Part III – Special Education and English Learner Cross Subsidies

In this article MREA will look at how the revenue increase was distributed throughout the state for the reduction in Special Education Cross Subsidy and the English Learner Cross Subsidy. When looking at the major revenues from the 23 Legislative Session, MDE’s spreadsheet shows this as one of their highest financial priorities. Nearly 50% of the revenue from the spreadsheet is allocated to cross subsidies. In comparison, about 43% of the FY24 and FY25 revenue increase was allocated to the Basic Formula Allowance.  

The Special Education Cross Subsidy and the English Learner cross subsidy were reduced significantly in different ways in FY24 and FY25. With the Special Education cross subsidy, the state will now pay a significantly higher percentage of a district’s cross subsidy. With the English Learner cross subsidy, the state is increasing the revenue paid to districts, which should create less cross subsidy. MREA’s March 6th, 2022 article will help clarify both cross subsidies and the formulas tied to them.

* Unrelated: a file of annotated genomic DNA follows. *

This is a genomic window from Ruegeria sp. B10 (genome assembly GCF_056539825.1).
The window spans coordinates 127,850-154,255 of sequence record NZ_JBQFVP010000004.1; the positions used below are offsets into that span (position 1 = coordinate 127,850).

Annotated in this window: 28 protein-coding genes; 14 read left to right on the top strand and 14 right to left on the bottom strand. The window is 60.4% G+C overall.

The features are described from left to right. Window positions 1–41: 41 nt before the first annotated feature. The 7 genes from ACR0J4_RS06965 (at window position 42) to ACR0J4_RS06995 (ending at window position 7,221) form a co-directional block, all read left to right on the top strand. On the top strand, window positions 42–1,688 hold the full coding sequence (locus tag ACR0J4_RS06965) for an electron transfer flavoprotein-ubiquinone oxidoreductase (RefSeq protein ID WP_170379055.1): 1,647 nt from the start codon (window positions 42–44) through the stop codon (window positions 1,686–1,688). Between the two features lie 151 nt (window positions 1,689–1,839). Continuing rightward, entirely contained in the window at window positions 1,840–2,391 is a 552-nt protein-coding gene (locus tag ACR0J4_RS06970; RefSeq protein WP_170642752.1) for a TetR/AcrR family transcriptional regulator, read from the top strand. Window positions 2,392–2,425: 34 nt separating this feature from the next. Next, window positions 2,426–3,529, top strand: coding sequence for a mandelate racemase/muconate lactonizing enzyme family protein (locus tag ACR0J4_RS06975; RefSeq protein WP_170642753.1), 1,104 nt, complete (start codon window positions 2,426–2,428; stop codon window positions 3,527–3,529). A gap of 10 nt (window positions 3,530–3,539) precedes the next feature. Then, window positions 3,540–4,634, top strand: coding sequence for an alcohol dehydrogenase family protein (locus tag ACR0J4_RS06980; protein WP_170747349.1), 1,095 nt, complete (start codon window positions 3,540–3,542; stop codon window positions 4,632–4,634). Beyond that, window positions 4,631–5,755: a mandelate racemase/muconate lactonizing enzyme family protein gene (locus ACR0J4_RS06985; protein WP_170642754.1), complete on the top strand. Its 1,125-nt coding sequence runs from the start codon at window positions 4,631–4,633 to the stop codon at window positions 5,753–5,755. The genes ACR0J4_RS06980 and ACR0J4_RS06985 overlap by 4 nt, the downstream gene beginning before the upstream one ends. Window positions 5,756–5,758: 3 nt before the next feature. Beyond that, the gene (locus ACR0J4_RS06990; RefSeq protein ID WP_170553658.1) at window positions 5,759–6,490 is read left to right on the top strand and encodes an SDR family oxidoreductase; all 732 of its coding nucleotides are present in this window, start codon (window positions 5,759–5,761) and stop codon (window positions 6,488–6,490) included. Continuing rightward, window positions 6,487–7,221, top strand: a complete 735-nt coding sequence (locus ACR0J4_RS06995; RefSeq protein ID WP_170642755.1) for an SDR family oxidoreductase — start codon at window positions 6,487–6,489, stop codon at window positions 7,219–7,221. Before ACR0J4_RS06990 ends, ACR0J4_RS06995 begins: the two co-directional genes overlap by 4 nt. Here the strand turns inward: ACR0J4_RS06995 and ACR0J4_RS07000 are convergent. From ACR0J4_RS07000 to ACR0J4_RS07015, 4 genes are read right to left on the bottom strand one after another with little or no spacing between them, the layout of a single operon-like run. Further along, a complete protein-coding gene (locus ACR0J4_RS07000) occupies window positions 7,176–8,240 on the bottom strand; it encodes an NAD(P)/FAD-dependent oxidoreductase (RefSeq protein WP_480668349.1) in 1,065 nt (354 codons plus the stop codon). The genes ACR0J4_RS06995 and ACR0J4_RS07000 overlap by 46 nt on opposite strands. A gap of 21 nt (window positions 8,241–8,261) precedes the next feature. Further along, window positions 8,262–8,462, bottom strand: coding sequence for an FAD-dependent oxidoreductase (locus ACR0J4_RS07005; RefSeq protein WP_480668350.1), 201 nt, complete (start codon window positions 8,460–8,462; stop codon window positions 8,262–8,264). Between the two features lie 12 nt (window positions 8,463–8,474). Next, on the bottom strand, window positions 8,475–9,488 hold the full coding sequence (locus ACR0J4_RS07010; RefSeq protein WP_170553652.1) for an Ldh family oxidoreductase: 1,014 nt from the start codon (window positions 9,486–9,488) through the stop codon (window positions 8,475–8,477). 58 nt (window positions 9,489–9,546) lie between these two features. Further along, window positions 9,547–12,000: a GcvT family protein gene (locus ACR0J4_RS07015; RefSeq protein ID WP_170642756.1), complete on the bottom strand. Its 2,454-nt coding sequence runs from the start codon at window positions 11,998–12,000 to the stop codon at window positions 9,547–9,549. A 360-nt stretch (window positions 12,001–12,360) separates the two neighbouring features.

Special Education Cross Subsidy

The Special Education revenues are forecasted numbers and should not be used for budgetary reasons from the MDE spreadsheet. For this article’s purpose, we want to see where the money is projected to be distributed throughout the state. The legislature increased the Cross Subsidy Aid to 44% for FY24 -FY26 and 50% from FY27 on.  This was an increase from 6.43% in FY23. A school district’s annual cross subsidy reduction aid equals the school district’s initial special education cross subsidy from the previous fiscal year times the cross-subsidy aid factor for that fiscal year. This aid is specific to a district’s non-federal expenditures. Every district in the state has a special education cross subsidy so reducing the cross subsidy helped all districts. However, some districts had greater special education cross subsidies than others.  

See the MREA map.

MREA’s map shows the forecasted numbers. The median Special Education Cross Subsidy reduction was $692/APU for FY24 and FY25.